Originally Posted by DrFPS
Originally Posted by 47 Knucklehead
You guys only agree because you are wrong.
Least expensive K part? ~$210
Least expensive CPU Intel makes for contemporary sockets? ~$40
If you want to OC with hardware you can easily obtain new, you have to pay a 170 dollar premium.
Even if we limit the argument to CPUs that are effectively identical in all ways, except for being unlocked, and further limit ourselves to Haswell/LGA1150, we are still looking at a 60 dollar gap between the i5-4430 and the i5-4570K. That's three times as much as 20, and a 33% premium over the cost of the 4430.
And of course, this limitation ignores the fact that many tasks still don't need a quad core as much as they would benefit from a fast dual core (possibly w/HT). If a low end i3 or Pentium could OC, it could be made to match an i5 K in many of these tasks for half the price, or less.
Originally Posted by lacrossewacker
but were you all thinking non-K CPU's could still be manipulated through unlocked strapping? Is that what you're referring to?
Sandy and Ivy parts had four multipliers above their turbo states that could be used for OCing.
These no longer exist and that's what this article is about.
Originally Posted by lacrossewacker
So you could pretty much overclock any CPU before? At least a good majority of their desktop CPU's?
Before Sandy, there was no way to prevent significant OCing on a motherboard with adjustable reference clocks and a PCI/AGP/PCI-E lock.
In 1995, I bought a Pentium 75MHz and without touching the multiplier, ran it at 100MHz simply by moving the FSB jumper from 50MHz to 66MHz. The Pentium 75 cost less than half the Pentium 100 at the time.
In 1997, I bought a Pentium MMX 200, and ran it at 266MHz by upping the multiplier by one. There was no desktop 266MHz Pentium.
In 2000, I bought an Athlon 700MHz, and with a bit of hardware tweaking was able to run it at an 8.5 multipler with a 112MHz FSB, or 950MHz, on a board that didn't even have a PCI/AGP lock. Again, I saved myself hundreds of dollars here.
From 2001 to 2004 I had about a dozen Socket A Athlons and Athlon XPs, and I was always able to buy some of the cheapest parts in a series, and was always able to make them run faster than the highest end officially released part.
In early 2004 I picked up my first Athlon 64. Because multiplers were locked, and most platforms available at release did not have PCI/AGP locks. So for the first time in about 10 years, I couldn't OC more than ~10% or so. Release of the NForce3 chipset, and later a revised VIA K8T chipset, with these locks let me get some pretty damn impressive OCs out of dirt cheap parts once again.
From 2004 to 2006 I OCed a pile of A64s and a few opterons, again all lower end models. I had an NF4 DAGF that cost me 70 dollars, and was able to get 50% OC out of my 3000+ Venice, a 65 dollar part. I had a system that could go toe to to with some of the fastest single core stock parts at the time (all 500 dollars +), that cost me under 150 dollars for CPU+mobo+RAM.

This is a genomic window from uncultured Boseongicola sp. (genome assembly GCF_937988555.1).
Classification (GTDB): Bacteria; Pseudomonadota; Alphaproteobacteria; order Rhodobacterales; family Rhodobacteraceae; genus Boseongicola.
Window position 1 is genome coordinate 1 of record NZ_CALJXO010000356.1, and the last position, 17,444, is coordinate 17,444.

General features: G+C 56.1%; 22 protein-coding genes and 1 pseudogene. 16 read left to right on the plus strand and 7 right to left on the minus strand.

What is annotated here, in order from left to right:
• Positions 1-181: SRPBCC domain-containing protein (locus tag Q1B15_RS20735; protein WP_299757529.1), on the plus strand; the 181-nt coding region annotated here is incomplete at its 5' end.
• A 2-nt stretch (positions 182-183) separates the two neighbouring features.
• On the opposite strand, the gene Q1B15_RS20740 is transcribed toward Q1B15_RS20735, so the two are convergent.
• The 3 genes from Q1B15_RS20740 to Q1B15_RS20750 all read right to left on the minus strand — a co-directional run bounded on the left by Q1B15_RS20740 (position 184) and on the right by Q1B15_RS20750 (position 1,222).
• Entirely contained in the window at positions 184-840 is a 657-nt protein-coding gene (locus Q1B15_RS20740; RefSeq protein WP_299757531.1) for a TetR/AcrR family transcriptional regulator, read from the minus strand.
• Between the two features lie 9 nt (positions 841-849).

In early 2007 I switched back to Intel, because Core 2 had been released. I sure as hell wasn't going to spend hundreds of dollars on high-end parts, so I bought a Pentium E 2140 for $70, and DFI Blood Iron for about the same price. It wasn't even difficult to get a 100% OC on this chip, with the stock cooler. So yeah a 150 dollar board + CPU combo was match a stock QX6850s that cost 1k for the CPU alone. I later took a few E8400s to 4GHz+, and my best W3350 (Xeon equivalent of a Q9450) also managed 4GHz, though on a much better board than the Blood Iron (which could not handle anywhere near 500MHz FSB with a Yorkfield quad).
In very early 2009 I grabbed an LGA-1366 setup, and immediately took an i7 920 C0 to 3.8GHz (from 2.66). It was not a budget platform, but I was still able to buy the lowest end parts made for the socket, and generally match what the highest end parts could do. I ran an i7 920 D0 at 4.2GHz (nearly a 60% OC) 24/7, for years, on a budget board, with a 50 dollar air cooler, and the least expensive memory I could find.
Since that time, I've been limited to buying K parts to OC, and OCing has thus gotten a lot more expensive, for relatively less performance gain. It's not a huge problem for me personally, as my uses are more varied and demanding that what they once were, and I've had to buy hex cores that can all OC anyway (a 2700k from Intel's retail edge is probably the last desktop quad core I'll ever put in one of my systems), but there are times that I want build a super budget box for myself, or someone else, and have to reconsider because there are no longer any
budget CPUs that will suffice for the same kinds of uses I once bought them for. Seriously, I used to be able to make fairly high-end gaming systems for 500-600 dollars by spending 50%+ of the budget on the GPU, and overclocking the snot out of everything else
. Can't do that any more, not even with AMD.